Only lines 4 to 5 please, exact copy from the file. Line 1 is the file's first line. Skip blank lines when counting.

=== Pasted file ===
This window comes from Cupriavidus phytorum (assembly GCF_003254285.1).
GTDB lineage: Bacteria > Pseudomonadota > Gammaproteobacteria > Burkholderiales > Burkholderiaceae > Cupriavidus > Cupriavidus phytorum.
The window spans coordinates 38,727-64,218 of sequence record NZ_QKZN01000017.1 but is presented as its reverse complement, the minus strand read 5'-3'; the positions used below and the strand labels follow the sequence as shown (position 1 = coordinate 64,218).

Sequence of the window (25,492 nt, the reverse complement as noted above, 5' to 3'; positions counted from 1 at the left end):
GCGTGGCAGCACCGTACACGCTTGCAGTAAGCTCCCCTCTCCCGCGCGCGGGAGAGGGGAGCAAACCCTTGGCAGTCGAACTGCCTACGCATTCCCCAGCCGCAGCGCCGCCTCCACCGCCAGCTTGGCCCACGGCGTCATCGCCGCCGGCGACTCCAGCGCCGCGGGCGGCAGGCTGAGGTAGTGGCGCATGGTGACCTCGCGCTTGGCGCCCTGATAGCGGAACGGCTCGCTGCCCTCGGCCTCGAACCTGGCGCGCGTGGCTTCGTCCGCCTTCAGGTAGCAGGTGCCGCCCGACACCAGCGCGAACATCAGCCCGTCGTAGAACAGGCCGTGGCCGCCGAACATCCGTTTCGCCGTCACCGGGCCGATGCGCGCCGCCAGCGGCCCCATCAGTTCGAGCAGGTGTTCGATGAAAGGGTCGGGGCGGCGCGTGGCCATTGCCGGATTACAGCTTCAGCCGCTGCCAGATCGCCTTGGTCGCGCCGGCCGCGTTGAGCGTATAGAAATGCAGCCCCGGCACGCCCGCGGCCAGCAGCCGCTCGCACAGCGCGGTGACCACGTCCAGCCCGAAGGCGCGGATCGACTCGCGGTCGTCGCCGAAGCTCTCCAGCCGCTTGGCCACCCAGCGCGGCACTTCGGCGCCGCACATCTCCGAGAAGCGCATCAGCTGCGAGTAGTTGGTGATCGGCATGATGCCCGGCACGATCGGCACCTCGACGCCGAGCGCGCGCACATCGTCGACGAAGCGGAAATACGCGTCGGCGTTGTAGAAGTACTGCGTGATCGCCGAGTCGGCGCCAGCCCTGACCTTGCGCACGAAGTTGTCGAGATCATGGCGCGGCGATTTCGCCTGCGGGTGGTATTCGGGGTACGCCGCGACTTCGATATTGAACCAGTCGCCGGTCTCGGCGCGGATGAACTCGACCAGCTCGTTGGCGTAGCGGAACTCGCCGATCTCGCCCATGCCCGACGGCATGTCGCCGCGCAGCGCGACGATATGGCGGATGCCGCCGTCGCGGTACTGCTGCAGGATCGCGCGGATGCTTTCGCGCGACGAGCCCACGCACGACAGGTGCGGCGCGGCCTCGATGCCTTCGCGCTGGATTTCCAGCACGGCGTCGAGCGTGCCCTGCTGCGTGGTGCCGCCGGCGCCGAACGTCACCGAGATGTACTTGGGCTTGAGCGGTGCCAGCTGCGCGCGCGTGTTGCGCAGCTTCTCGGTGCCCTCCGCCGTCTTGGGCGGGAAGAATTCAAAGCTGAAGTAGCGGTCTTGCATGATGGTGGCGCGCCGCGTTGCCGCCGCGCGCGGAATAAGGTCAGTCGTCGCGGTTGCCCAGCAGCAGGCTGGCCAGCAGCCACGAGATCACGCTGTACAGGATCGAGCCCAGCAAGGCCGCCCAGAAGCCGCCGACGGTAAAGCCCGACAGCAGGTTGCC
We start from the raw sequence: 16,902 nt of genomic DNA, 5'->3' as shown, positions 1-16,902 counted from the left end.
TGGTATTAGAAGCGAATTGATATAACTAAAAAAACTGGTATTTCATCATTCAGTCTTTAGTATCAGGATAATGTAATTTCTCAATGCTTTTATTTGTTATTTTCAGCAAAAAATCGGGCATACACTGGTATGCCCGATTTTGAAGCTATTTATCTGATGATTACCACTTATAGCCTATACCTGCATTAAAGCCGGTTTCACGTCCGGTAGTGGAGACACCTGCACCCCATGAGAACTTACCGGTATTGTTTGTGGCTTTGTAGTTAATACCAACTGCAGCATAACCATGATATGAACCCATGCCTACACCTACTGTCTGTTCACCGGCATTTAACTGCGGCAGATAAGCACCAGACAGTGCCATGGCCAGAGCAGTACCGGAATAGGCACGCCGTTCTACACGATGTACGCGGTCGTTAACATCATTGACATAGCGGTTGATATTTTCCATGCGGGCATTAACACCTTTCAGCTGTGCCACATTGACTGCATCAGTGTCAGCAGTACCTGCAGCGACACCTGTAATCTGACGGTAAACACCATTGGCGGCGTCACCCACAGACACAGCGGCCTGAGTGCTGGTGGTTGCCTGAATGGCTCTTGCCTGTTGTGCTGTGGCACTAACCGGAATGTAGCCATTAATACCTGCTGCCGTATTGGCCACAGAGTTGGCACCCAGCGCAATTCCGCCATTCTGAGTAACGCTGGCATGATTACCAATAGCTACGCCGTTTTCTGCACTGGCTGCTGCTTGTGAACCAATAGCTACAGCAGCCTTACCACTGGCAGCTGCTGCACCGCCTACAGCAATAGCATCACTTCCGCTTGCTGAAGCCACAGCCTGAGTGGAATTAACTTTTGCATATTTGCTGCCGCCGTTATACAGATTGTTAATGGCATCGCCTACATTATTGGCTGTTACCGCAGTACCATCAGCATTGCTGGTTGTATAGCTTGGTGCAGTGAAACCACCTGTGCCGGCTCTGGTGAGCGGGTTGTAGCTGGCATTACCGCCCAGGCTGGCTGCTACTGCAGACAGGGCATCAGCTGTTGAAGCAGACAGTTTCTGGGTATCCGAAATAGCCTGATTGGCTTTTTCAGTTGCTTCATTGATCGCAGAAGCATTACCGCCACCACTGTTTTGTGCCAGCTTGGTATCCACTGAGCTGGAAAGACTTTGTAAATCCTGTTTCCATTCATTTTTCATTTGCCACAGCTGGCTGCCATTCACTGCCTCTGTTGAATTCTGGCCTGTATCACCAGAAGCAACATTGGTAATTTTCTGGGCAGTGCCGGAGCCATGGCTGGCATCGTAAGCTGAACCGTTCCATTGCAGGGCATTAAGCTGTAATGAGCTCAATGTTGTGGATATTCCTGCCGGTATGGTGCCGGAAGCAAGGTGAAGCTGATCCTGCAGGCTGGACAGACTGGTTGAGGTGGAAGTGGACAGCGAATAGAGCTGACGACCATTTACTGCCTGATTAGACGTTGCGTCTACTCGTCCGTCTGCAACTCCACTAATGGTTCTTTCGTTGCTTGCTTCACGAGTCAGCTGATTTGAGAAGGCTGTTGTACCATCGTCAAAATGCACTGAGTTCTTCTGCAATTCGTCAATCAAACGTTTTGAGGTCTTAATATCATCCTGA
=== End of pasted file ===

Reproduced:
Sequence of the window (25,492 nt, the reverse complement as noted above, 5' to 3'; positions counted from 1 at the left end):
GCGTGGCAGCACCGTACACGCTTGCAGTAAGCTCCCCTCTCCCGCGCGCGGGAGAGGGGAGCAAACCCTTGGCAGTCGAACTGCCTACGCATTCCCCAGCCGCAGCGCCGCCTCCACCGCCAGCTTGGCCCACGGCGTCATCGCCGCCGGCGACTCCAGCGCCGCGGGCGGCAGGCTGAGGTAGTGGCGCATGGTGACCTCGCGCTTGGCGCCCTGATAGCGGAACGGCTCGCTGCCCTCGGCCTCGAACCTGGCGCGCGTGGCTTCGTCCGCCTTCAGGTAGCAGGTGCCGCCCGACACCAGCGCGAACATCAGCCCGTCGTAGAACAGGCCGTGGCCGCCGAACATCCGTTTCGCCGTCACCGGGCCGATGCGCGCCGCCAGCGGCCCCATCAGTTCGAGCAGGTGTTCGATGAAAGGGTCGGGGCGGCGCGTGGCCATTGCCGGATTACAGCTTCAGCCGCTGCCAGATCGCCTTGGTCGCGCCGGCCGCGTTGAGCGTATAGAAATGCAGCCCCGGCACGCCCGCGGCCAGCAGCCGCTCGCACAGCGCGGTGACCACGTCCAGCCCGAAGGCGCGGATCGACTCGCGGTCGTCGCCGAAGCTCTCCAGCCGCTTGGCCACCCAGCGCGGCACTTCGGCGCCGCACATCTCCGAGAAGCGCATCAGCTGCGAGTAGTTGGTGATCGGCATGATGCCCGGCACGATCGGCACCTCGACGCCGAGCGCGCGCACATCGTCGACGAAGCGGAAATACGCGTCGGCGTTGTAGAAGTACTGCGTGATCGCCGAGTCGGCGCCAGCCCTGACCTTGCGCACGAAGTTGTCGAGATCATGGCGCGGCGATTTCGCCTGCGGGTGGTATTCGGGGTACGCCGCGACTTCGATATTGAACCAGTCGCCGGTCTCGGCGCGGATGAACTCGACCAGCTCGTTGGCGTAGCGGAACTCGCCGATCTCGCCCATGCCCGACGGCATGTCGCCGCGCAGCGCGACGATATGGCGGATGCCGCCGTCGCGGTACTGCTGCAGGATCGCGCGGATGCTTTCGCGCGACGAGCCCACGCACGACAGGTGCGGCGCGGCCTCGATGCCTTCGCGCTGGATTTCCAGCACGGCGTCGAGCGTGCCCTGCTGCGTGGTGCCGCCGGCGCCGAACGTCACCGAGATGTACTTGGGCTTGAGCGGTGCCAGCTGCGCGCGCGTGTTGCGCAGCTTCTCGGTGCCCTCCGCCGTCTTGGGCGGGAAGAATTCAAAGCTGAAGTAGCGGTCTTGCATGATGGTGGCGCGCCGCGTTGCCGCCGCGCGCGGAATAAGGTCAGTCGTCGCGGTTGCCCAGCAGCAGGCTGGCCAGCAGCCACGAGATCACGCTGTACAGGATCGAGCCCAGCAAGGCCGCCCAGAAGCCGCCGACGGTAAAGCCCGACAGCAGGTTGCC